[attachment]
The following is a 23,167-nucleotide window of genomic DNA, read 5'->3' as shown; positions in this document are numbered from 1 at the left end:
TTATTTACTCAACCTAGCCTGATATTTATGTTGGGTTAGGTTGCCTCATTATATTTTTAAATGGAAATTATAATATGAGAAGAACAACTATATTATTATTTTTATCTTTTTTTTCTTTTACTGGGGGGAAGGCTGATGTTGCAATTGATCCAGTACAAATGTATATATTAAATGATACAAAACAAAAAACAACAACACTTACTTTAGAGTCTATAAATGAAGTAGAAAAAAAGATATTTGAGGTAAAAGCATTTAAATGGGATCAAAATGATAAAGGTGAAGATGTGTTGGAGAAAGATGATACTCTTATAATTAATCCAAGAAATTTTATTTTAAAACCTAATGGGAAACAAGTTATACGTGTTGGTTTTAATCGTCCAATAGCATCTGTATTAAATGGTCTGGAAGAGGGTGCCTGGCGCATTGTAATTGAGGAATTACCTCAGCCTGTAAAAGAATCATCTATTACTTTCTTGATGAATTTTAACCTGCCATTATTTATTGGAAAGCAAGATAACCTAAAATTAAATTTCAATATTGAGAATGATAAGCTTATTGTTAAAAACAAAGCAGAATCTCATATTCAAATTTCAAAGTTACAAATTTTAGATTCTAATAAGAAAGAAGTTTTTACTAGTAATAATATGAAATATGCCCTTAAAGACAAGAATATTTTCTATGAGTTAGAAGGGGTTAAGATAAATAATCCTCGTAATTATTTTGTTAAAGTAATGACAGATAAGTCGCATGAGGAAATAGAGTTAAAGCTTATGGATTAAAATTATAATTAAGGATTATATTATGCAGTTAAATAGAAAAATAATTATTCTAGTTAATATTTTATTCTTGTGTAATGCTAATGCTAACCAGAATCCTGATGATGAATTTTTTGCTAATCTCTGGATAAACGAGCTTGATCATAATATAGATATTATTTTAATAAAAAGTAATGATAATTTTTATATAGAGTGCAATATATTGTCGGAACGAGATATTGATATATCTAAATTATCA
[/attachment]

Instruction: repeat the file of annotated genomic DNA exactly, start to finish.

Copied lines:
The following is a 23,167-nucleotide window of genomic DNA, read 5'->3' as shown; positions in this document are numbered from 1 at the left end:
TTATTTACTCAACCTAGCCTGATATTTATGTTGGGTTAGGTTGCCTCATTATATTTTTAAATGGAAATTATAATATGAGAAGAACAACTATATTATTATTTTTATCTTTTTTTTCTTTTACTGGGGGGAAGGCTGATGTTGCAATTGATCCAGTACAAATGTATATATTAAATGATACAAAACAAAAAACAACAACACTTACTTTAGAGTCTATAAATGAAGTAGAAAAAAAGATATTTGAGGTAAAAGCATTTAAATGGGATCAAAATGATAAAGGTGAAGATGTGTTGGAGAAAGATGATACTCTTATAATTAATCCAAGAAATTTTATTTTAAAACCTAATGGGAAACAAGTTATACGTGTTGGTTTTAATCGTCCAATAGCATCTGTATTAAATGGTCTGGAAGAGGGTGCCTGGCGCATTGTAATTGAGGAATTACCTCAGCCTGTAAAAGAATCATCTATTACTTTCTTGATGAATTTTAACCTGCCATTATTTATTGGAAAGCAAGATAACCTAAAATTAAATTTCAATATTGAGAATGATAAGCTTATTGTTAAAAACAAAGCAGAATCTCATATTCAAATTTCAAAGTTACAAATTTTAGATTCTAATAAGAAAGAAGTTTTTACTAGTAATAATATGAAATATGCCCTTAAAGACAAGAATATTTTCTATGAGTTAGAAGGGGTTAAGATAAATAATCCTCGTAATTATTTTGTTAAAGTAATGACAGATAAGTCGCATGAGGAAATAGAGTTAAAGCTTATGGATTAAAATTATAATTAAGGATTATATTATGCAGTTAAATAGAAAAATAATTATTCTAGTTAATATTTTATTCTTGTGTAATGCTAATGCTAACCAGAATCCTGATGATGAATTTTTTGCTAATCTCTGGATAAACGAGCTTGATCATAATATAGATATTATTTTAATAAAAAGTAATGATAATTTTTATATAGAGTGCAATATATTGTCGGAACGAGATATTGATATATCTAAATTATCA